As the EPC celebrates its 10th Birthday this year, here is 10 things you need to know…

As the 10th anniversary of the EPC approaches, property owners are being urged to review their Energy Performance Certificates as the majority could be due to expire. Certificates could only have a few months left to run before they expire, and it is important to leave enough time to get a new one in place.

What is an EPC?
An EPC (Energy Performance Certificate) is a guide that is used to score the efficiency of a property and is provided to buyers or tenants when they look at a property.

What is the purpose of the EPC?
The purposed of the EPC is to provide information on energy used as well as energy costs, and set out suggestions on minimising energy use. It shows how efficient a home uses energy, the cost of running a home and recommendations of how to improve the energy efficiency of the property.

Why do I need an EPC?
All properties, domestic or commercial are required to have an EPC before it can be sold or leased. There are some exceptions to this, for example if you are a resident landlord renting out a room or if the property is a listed building, industrial site or place of worship. From the 1st April 2018, new ‘Minimum Energy Efficient Standards’ (MEES) will take effect, which means a landlord cannot grant a new tenancy of a property with an EPC of a rating below an E, and from April 2020 all rented properties will have to have an efficiency rating of E or better.

What will the certificate tell me?
The EPC certificate will tell you three key pieces of information: 1) it will grade the property A-G for the efficiency of the property (A being most efficient, and G being the least), 2) give suggestions for improving the property’s efficiency, such as installing double glazing to replacing light bulbs with energy efficient bulbs, and 3) it will give an indication as to what rating the property has the potential to achieve based on the suggested guidelines.

How can I improve my rating?
Your EPC certificate will come with a set of recommendations on how to improve your rating. These may include suggestions such as:

• Increasing your loft insulation
• Replacing standard light bulbs with energy efficient bulbs
• Installing a new boiler
• Draft proofing your property

The certificate will also provide you with an estimation of the costs of these changes and the predicted savings. Carrying out these recommendations will help to improve your EPC rating.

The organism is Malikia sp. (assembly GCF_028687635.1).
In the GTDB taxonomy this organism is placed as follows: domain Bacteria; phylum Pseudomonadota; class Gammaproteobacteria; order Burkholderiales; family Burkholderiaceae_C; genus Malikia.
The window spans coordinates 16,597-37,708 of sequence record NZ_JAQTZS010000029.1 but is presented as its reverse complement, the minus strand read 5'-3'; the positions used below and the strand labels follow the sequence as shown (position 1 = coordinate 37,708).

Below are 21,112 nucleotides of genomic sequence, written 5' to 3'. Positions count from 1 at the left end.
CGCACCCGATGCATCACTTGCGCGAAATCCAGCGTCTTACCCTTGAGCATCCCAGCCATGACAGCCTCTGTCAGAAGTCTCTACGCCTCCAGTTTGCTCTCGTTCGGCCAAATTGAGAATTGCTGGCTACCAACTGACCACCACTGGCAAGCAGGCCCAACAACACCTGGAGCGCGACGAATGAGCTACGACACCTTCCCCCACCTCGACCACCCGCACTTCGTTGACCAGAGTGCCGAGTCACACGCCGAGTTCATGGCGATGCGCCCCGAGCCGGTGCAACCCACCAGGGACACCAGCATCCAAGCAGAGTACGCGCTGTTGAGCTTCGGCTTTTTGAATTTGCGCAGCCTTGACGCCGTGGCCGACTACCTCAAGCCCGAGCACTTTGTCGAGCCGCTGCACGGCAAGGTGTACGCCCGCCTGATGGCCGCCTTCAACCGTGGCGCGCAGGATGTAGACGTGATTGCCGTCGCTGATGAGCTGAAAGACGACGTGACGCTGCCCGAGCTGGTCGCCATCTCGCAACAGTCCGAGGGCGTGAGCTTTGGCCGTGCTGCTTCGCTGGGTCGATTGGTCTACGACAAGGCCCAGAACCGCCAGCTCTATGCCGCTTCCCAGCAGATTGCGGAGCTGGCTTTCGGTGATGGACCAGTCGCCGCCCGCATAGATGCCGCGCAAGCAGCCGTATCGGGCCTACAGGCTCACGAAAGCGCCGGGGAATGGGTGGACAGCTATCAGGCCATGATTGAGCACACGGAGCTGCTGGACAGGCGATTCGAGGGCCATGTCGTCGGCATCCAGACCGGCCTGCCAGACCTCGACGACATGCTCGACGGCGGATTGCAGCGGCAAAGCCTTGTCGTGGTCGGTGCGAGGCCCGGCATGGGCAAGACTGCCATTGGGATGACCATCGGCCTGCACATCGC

What if I don’t have an Energy Performance Certificate?
It is against the law to advertise a property without having a valid EPC, and you could face penalties of up to £4,000 if you put the property on the market without one.

How can I check my existing EPC Certificate hasn’t expired?
Existing certificates can be easily checked through the website of the National Energy Performance Certificate Register, https://www.ndepcregister.com where you will also find details on how to obtain a new EPC certificate.

Who can carry out an EPC assessment?
An accredited domestic energy assessor will need to issue you with an EPC; it is not something you can do by yourself. Often Estate Agents or letting agents will offer you this service and arrange for an assessor to visit your property.

How much will an EPC certificate cost me?

There is no fixed fee for an EPC, it depends on what type of property you live in and how many bedrooms it has. The area the property is in can also affect the price. EPC prices start at £35 but a certificate for a larger house in an expensive city could cost several times that.

Why is the EPC’s 10th birthday important?
The 10th anniversary of the EPC means that the earliest EPC’s are now expired, and renters and buyers need to check that the date of the certificate is within the last 10 years. Even if you aren’t buying or selling its still important to check your energy efficiency rating as we can all do our bit for the environment by being as energy efficient as possible.

Caroline Hymers
Pali Warrington Ltd
info@paliwarrington.co.uk

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